We Sold Our Souls
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From the New York Times best-selling author of The Southern Book Club's Guide to Slaying Vampires comes a hard-rocking, spine-tingling horror novel about a washed-up guitarist of a '90s heavy metal band who embarks on an epic road-trip across America and deep into the web of a sinister conspiracy.
Every morning, Kris Pulaski wakes up in hell. In the 1990s she was lead guitarist of Dürt Würk, a heavy-metal band on the brink of breakout success until lead singer Terry Hunt embarked on a solo career and rocketed to stardom, leaving his bandmates to rot in obscurity.
Now Kris works as night manager of a Best Western; she's tired, broke, and unhappy. Then one day everything changes-a shocking act of violence turns her life upside down, and she begins to suspect that Terry sabotaged more than just the band. Kris hits the road, hoping to reunite Dürt Würk and confront the man who ruined her life. Her journey will take her from the Pennsylvania rust belt to a celebrity rehab center to a satanic music festival. A furious power ballad about never giving up, We Sold Our Souls is an epic journey into the heart of a conspiracy-crazed, pill-popping, paranoid country that seems to have lost its very soul.
Nominated for the 2018 Shirley Jackson Award for Best Novel
A 2019 Locus Award finalist for Best Horror Novel
An NPR Pop Culture Happy Hour Pick
An io9 2018 Fall Preview Pick
A 2018 Goodreads Choice Award Finalist
"A good, creepy, music-tinged thriller."-CNET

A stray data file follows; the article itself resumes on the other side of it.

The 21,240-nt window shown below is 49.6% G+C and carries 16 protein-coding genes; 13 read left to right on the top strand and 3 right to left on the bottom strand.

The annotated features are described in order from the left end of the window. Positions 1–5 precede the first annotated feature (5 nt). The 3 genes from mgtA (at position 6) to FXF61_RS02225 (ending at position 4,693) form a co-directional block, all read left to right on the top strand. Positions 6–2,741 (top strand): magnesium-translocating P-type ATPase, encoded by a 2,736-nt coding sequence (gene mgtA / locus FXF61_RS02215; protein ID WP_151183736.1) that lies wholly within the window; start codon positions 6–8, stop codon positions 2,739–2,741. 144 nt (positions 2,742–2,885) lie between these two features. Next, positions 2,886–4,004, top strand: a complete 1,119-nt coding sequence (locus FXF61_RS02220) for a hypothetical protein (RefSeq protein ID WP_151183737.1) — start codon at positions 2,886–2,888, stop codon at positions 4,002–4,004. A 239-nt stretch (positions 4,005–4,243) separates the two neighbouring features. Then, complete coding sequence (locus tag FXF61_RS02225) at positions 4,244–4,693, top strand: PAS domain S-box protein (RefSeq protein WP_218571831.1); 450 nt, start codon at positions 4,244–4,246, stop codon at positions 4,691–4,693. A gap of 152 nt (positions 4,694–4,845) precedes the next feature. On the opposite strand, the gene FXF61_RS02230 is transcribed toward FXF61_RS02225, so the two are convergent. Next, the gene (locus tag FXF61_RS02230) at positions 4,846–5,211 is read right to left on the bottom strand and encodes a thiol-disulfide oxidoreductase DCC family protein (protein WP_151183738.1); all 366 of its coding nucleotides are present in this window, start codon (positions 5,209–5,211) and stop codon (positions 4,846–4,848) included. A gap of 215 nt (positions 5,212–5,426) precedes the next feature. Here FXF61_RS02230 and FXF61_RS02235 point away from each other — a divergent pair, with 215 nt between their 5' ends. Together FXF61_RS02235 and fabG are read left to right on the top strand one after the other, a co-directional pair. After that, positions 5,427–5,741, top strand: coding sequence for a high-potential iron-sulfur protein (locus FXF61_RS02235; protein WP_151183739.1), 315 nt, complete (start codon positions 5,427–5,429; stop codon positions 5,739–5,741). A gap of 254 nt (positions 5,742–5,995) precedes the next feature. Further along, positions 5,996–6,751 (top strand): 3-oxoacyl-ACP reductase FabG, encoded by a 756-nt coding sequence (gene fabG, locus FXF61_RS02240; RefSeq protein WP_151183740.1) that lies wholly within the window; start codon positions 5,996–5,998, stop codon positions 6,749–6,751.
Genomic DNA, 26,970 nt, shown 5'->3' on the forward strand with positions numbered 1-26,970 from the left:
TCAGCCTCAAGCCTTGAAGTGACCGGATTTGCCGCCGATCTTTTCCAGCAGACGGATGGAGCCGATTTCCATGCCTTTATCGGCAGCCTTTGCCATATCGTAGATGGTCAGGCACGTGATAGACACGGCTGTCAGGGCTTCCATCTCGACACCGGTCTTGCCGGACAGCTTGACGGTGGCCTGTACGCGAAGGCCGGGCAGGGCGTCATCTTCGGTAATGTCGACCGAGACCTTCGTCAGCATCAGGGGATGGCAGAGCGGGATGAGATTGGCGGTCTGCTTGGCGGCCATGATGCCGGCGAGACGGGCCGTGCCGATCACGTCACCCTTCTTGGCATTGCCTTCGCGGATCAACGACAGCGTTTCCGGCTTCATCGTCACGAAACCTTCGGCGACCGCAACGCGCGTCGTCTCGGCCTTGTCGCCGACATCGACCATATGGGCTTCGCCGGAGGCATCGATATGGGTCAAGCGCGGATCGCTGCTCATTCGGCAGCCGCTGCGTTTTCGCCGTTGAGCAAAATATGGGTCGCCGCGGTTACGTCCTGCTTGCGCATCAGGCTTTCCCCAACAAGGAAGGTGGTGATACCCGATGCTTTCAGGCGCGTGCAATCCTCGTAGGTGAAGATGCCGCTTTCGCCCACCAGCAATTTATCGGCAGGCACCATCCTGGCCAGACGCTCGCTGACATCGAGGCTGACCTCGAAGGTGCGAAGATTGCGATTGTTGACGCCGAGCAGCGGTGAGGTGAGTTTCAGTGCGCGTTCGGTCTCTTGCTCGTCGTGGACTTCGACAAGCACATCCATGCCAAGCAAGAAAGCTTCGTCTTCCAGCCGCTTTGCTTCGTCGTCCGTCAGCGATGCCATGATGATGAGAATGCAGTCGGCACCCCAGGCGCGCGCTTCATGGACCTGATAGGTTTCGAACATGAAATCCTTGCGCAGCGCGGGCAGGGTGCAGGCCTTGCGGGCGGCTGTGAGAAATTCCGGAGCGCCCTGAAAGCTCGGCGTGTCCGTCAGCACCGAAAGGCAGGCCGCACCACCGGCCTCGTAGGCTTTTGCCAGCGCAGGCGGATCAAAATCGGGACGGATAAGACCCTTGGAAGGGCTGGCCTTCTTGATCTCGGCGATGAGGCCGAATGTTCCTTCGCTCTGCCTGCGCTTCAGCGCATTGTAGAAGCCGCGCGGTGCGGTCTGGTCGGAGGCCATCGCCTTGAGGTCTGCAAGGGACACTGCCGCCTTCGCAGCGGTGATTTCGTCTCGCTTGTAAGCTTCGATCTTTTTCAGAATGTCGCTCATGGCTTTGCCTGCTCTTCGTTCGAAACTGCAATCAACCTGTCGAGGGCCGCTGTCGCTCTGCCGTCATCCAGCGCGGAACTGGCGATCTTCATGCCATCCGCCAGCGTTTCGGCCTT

"The quintessential horror-metal novel for our times."-Los Angeles Review of Books
"Kickass, horrifying, and smart as hell. It certainly earns my two horns up."-Dread Central
"An addictive read for the metalhead and horror hound alike."-Bloody Disgusting
"Wild and fun, genuinely terrifying in places, and also somehow heartfelt."-Tor.com
"Hendrix's horror chops are nigh-unassailable at this point."-B&N Sci-Fi & Fantasy blog
"A fast-paced ride, firmly rooted in the pulp horror tradition...Hendrix's darkest novel yet will leave readers begging for an encore."-Booklist, starred review
"Hendrix is an indie horror legend, and We Sold Our Souls is one of his best."-Book Riot
"Enthralling and intense...The plot goes 0 to 100 real quick, and once it does, you won't want to put the book down."-Sean Curry, UC San Diego Bookstore bookseller, in the San Diego Union-Tribune
"If you see me in the wild and I'm reading a book that was written by Grady Hendrix, interrupt me at your own peril."-Sarah Gailey, Hugo-Award winning author of Magic for Liars
"Funny and intense."-Claire Margetts, The Salt Lake Tribune
"A consistently funny, smart and affecting love letter to horror and metal fandom."-Toronto Star
"A faithful power ballad to horror literature in all of its forms."-Paste
"Hendrix's pulpy love letter to heavy metal music is a gloriously over-the-top scare fest that has hidden depths. Readers will root for Kris all the way to the explosive, poignant finale."-Publishers Weekly
"Horror and humor play off each other in a delicate dance."-Nightmare Magazine
"We Sold Our Souls will have you cranking up your favourite metal album to 10 in no time at all."-HorrorTalk
"A clever twist on a time-honored plot."-The Day
More praise for Grady Hendrix:
"National treasure Grady Hendrix follows his classic account of a haunted IKEA-like furniture showroom, Horrorstor (2014), with a nostalgia-soaked ghost story, My Best Friend's Exorcism."-The Wall Street Journal, on My Best Friend's Exorcism
"Pure, demented delight."-The New York Times Book Review, on Paperbacks from Hell
"Horrorstör delivers a crisp terror-tale...[and] Hendrix strikes a nice balance between comedy and horror."-The Washington Post, on Horrorstör
"Terrific... Sharply written... [My Best Friend's Exorcism] makes a convincing case for [Hendrix's] powers as a sharp observer of human behavior."-The A.V. Club, on My Best Friend's Exorcism
"A true appreciation of the genre."-Los Angeles Times, on Paperbacks from Hell
"Campy. Heartfelt. Horrifying."-Minnesota Public Radio, on My Best Friend's Exorcism